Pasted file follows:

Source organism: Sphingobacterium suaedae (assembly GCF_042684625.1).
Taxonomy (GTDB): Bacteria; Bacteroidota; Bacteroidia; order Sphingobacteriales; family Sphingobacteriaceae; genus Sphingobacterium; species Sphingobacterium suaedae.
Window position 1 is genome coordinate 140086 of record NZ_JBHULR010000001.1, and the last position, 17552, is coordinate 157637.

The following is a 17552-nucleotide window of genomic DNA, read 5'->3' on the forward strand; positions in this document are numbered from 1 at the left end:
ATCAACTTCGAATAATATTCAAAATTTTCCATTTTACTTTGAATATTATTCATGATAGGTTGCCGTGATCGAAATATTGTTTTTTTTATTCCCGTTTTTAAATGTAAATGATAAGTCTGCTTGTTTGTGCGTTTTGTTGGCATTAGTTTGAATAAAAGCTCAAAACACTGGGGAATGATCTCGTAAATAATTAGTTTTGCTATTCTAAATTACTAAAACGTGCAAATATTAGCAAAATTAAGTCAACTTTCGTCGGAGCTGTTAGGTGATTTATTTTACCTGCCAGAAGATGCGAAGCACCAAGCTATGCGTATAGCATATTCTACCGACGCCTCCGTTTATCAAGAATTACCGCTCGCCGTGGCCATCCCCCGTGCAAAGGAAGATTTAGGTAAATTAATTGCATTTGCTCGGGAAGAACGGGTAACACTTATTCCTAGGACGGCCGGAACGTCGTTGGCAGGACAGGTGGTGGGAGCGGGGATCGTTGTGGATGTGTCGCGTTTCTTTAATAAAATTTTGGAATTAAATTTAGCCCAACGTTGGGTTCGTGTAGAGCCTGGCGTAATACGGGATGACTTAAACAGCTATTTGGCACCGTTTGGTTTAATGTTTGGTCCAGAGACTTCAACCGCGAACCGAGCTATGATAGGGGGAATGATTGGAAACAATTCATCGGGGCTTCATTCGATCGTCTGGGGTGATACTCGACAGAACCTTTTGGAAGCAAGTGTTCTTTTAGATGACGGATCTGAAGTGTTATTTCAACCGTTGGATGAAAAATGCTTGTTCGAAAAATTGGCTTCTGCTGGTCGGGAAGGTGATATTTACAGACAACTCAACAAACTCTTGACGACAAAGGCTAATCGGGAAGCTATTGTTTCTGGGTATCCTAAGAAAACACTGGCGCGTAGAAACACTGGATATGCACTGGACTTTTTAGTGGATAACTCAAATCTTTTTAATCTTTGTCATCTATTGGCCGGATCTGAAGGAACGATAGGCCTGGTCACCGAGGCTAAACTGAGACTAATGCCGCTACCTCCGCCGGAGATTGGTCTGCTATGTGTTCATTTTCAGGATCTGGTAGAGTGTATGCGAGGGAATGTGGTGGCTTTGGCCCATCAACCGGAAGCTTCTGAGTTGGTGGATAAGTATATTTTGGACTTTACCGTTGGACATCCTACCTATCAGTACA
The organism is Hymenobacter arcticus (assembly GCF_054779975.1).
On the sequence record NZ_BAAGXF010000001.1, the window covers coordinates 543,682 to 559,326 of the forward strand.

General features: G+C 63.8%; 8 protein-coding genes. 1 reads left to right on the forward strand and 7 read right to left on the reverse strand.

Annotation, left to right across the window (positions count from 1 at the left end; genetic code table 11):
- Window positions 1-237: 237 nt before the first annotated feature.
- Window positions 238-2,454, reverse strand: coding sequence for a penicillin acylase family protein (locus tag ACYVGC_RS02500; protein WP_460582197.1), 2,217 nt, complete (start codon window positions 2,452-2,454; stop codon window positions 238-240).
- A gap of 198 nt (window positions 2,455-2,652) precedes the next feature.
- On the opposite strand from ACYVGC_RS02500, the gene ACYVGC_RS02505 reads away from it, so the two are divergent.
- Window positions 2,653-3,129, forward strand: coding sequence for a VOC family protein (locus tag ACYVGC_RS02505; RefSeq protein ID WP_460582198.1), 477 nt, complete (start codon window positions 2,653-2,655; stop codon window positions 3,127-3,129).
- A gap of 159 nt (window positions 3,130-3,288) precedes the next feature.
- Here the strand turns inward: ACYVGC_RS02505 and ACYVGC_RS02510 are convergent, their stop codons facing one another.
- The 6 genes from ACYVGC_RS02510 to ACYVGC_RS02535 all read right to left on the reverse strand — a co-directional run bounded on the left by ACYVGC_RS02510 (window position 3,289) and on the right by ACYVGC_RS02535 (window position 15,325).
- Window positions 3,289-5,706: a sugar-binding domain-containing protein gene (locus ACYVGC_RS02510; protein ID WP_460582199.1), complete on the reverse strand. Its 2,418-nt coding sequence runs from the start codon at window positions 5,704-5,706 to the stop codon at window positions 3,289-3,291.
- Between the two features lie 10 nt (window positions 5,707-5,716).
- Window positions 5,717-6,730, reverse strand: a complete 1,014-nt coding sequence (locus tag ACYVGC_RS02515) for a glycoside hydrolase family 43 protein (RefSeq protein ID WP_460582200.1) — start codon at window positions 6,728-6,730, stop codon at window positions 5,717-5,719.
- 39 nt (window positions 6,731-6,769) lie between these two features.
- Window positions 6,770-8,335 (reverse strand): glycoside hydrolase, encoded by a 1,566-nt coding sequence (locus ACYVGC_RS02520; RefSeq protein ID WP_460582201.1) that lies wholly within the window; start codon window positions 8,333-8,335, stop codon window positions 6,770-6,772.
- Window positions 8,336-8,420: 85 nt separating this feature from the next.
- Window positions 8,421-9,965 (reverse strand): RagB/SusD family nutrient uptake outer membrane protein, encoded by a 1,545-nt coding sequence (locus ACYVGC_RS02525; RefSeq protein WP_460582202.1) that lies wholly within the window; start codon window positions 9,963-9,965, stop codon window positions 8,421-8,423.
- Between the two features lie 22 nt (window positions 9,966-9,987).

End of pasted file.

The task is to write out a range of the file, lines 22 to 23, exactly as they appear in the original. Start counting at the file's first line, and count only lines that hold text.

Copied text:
- Window positions 6,770-8,335 (reverse strand): glycoside hydrolase, encoded by a 1,566-nt coding sequence (locus ACYVGC_RS02520; RefSeq protein ID WP_460582201.1) that lies wholly within the window; start codon window positions 8,333-8,335, stop codon window positions 6,770-6,772.
- Window positions 8,336-8,420: 85 nt separating this feature from the next.